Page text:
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Missing cell ‘cap’ signals sickness

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This is a 3-D reconstruction of a mouse cell on coated glass. The perinuclear actin cap discovered by the Johns Hopkins team is represented in red. In hearty cells, a bundled “cap” of thread-like fibers holds the cell’s nucleus, its genetic storehouse, in its proper place. Understanding this cap’s influence on cells could provide clues to diseases such as cancer and muscular dystrophy. (Credit: Shyam Khatau/JHU)

JOHNS HOPKINS (US)—Wearing a cap can be much more than a fashion statement. In mammal cells, it’s an indication of good health. A bundled cap of thread-like fibers holds a healthy cell’s nucleus in place, researchers have found.

Understanding this cap’s influence on cell and nuclear shape could provide clues to the diagnosis and treatment of diseases such as cancer, muscular dystrophy, and the age-accelerating condition known as progeria, say researchers from Johns Hopkins University.

“Under a microscope, the nucleus of a sick cell appears to bulge toward the top, while the nucleus of a healthy cell appears as a flattened disk that clings to the base,” says principal investigator Denis Wirtz, a professor of chemical and biomolecular engineering and director of the Engineering in Oncology Center. “If we can figure out how and why this shape-changing occurs, we may learn how to detect, treat, or perhaps even prevent some serious medical disorders.”

Scientists have known that misshapen nuclei are an indicator of disease, Wirtz says, but they were not certain how a cell controlled the shape of its nucleus, the structure in mammal cells where genetic material resides.

In a study published recently in the Proceedings of the National Academy of Sciences, however, a research team led by Wirtz reported the discovery of a fibrous structure that holds the nucleus in its place. The researchers call this new network structure the perinuclear actin cap.

“In healthy cells, the perinuclear actin cap is a domed structure of bundled filaments that sits above the nucleus, sort of like a net that is tethered all around to the perimeter of the cell membrane,” Wirtz says. This configuration pushes the nucleus down toward the base of the cell and also creates the distinctive flattened shape of normal cells. Cells with cancer, muscular dystrophy, or progeria, however, lack this distinctive cap, allowing the nucleus to float upward toward the top of the cell’s membrane. These diseased cells may appear more rounded and bulbous.

“The cap controls the shape of the nucleus by controlling the shape of the cell itself,” Wirtz adds.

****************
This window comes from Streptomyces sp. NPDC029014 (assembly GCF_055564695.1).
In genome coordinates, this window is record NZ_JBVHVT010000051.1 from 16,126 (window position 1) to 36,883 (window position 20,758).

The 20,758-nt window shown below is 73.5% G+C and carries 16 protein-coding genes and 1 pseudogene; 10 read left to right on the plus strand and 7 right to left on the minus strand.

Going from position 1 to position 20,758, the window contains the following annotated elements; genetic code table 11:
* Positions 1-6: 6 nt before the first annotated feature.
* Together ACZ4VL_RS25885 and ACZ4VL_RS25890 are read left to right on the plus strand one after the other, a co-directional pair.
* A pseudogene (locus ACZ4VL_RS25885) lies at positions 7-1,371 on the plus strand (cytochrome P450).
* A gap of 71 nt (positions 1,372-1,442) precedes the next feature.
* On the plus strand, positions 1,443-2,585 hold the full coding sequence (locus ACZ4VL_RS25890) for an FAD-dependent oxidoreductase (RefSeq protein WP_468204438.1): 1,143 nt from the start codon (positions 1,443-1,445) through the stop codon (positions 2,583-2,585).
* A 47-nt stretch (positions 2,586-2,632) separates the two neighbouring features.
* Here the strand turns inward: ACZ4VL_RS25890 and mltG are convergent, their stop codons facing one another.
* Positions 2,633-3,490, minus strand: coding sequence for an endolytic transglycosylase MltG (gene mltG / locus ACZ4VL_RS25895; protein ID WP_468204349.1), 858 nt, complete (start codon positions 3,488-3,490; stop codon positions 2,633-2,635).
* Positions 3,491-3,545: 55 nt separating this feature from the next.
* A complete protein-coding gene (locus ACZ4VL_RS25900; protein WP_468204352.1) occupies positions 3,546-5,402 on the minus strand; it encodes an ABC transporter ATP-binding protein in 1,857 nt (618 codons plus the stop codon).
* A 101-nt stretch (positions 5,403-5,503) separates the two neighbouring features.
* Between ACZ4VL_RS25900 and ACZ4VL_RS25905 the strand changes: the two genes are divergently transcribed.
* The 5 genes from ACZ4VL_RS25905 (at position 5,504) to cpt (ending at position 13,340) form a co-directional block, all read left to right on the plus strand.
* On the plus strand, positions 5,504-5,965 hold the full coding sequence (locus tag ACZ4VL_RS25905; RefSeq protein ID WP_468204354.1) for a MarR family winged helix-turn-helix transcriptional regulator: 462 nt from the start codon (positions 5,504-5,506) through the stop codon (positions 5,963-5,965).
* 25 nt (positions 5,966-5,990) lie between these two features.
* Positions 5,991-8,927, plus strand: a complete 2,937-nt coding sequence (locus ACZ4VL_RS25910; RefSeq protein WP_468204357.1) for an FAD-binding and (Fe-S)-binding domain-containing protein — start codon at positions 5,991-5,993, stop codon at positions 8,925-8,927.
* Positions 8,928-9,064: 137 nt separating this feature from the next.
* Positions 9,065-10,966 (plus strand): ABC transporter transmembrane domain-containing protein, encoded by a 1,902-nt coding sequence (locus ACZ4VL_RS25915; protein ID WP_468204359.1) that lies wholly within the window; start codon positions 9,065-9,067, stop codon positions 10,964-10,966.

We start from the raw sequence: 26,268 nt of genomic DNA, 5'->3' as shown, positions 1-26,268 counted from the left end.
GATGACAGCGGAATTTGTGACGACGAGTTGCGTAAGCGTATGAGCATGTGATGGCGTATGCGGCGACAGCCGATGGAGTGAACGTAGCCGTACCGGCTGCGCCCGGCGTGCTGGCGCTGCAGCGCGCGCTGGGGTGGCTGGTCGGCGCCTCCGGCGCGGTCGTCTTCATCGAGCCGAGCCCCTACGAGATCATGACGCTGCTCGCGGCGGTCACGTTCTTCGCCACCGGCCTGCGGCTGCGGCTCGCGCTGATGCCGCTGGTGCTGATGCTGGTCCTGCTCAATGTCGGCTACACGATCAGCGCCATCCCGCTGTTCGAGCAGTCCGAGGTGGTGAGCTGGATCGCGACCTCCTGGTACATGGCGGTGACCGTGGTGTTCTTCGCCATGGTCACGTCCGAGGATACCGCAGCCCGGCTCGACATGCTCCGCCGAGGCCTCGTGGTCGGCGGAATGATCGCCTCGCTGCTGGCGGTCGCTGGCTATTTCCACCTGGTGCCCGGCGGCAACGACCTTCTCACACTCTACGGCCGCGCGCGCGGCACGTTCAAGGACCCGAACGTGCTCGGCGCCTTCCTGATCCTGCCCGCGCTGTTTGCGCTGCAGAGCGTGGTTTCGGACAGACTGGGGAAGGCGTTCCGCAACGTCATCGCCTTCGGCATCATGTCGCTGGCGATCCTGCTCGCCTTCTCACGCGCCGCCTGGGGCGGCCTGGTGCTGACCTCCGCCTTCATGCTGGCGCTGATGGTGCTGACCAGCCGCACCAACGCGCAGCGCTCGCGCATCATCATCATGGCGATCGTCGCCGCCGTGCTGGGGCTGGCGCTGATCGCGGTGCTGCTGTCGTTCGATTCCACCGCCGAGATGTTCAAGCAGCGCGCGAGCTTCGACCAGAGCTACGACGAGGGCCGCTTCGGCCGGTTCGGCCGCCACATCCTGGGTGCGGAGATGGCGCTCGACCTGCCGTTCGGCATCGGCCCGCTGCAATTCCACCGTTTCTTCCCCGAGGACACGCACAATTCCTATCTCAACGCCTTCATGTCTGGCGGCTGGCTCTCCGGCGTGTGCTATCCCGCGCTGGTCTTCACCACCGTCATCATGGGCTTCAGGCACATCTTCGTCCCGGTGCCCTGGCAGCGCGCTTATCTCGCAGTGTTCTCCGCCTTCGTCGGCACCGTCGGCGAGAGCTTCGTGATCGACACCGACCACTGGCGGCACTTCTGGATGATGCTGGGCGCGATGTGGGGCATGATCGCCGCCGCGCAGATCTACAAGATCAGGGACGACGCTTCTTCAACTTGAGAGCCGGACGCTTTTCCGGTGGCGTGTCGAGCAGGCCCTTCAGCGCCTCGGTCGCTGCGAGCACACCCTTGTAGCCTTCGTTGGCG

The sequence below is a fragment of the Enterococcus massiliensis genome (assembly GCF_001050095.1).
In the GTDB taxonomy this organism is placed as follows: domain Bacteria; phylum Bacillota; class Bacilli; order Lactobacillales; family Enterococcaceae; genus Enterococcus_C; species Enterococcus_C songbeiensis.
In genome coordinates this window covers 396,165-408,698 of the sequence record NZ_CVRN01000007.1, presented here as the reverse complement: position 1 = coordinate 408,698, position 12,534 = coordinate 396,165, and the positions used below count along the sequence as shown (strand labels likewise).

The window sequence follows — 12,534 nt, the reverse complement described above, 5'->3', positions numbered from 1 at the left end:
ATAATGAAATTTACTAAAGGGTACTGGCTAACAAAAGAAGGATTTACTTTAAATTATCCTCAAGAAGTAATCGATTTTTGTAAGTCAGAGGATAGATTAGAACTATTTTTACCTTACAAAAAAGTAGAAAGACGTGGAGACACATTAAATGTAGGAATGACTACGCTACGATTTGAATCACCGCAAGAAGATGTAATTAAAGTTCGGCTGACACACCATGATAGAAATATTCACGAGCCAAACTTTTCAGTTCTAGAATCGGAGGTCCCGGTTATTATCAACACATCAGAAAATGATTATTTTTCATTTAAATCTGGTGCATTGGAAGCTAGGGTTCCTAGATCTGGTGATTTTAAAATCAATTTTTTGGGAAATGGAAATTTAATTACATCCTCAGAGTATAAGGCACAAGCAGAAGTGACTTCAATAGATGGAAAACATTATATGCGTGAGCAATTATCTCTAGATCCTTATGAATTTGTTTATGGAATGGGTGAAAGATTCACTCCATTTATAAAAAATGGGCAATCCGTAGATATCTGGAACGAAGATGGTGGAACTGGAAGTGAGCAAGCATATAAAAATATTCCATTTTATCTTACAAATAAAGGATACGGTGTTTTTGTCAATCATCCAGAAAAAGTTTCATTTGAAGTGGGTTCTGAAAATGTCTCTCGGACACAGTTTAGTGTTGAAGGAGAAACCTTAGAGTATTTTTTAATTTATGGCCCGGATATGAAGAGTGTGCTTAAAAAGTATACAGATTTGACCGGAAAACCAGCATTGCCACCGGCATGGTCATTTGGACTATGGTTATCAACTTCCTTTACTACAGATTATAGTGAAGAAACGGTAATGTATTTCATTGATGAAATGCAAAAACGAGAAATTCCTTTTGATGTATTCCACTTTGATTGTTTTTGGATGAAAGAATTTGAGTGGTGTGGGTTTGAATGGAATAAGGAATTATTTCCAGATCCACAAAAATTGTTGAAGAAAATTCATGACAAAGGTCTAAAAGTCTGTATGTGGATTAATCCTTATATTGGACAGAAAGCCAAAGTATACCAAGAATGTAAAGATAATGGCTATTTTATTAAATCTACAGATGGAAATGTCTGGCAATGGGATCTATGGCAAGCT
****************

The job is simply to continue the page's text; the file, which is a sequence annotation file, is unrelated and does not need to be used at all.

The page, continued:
Researchers Shyam Khatau, left, and Denis Wirtz played a key role in finding a bundled ‘cap’ of thread-like fibers that holds a cell’s nucleus in its proper place. (Credit: Will Kirk/JHU)

The perinuclear actin cap was discovered while the team was trying to find out if cell shape controls nucleus shape. Growing cells on a surface with alternating sticky and non-sticky stripes, the researchers noticed that as cells grew along a sticky stripe, their nuclei elongated as well.

Using a confocal microscope—a special kind of microscope that can view an object one “slice” at a time—graduate student Shyam Khatau was able to reconstruct the cell in three dimensions. By stacking the confocal microscope images together, Khatau, who is affiliated with the Johns Hopkins Institute for NanoBioTechnology, was able to produce short movies showing the 3-D structure of the cells, nucleus, and perinuclear actin cap.

“That’s when we saw the cap,” Khatau explains, “and Dr. Wirtz realized we were on to something.”

The cap’s role in disease became evident when Khatau tested cells without the gene that produces lamin A/C, a protein found in the membrane of the nucleus of normal cells but absent in the nuclear membrane of cells from people with muscular dystrophy. Cells without lamin A/C failed to produce the perinuclear actin cap.

“We next plan to study how the cap’s effect on the shape of the nucleus affects what genes the cells express,” says Wirtz.

Researchers from the School of Medicine at the Washington University in St. Louis and Institute of Medical Biology, Singapore, contributed to the work, funded by the National Institutes of Health and the Muscular Dystrophy Association.

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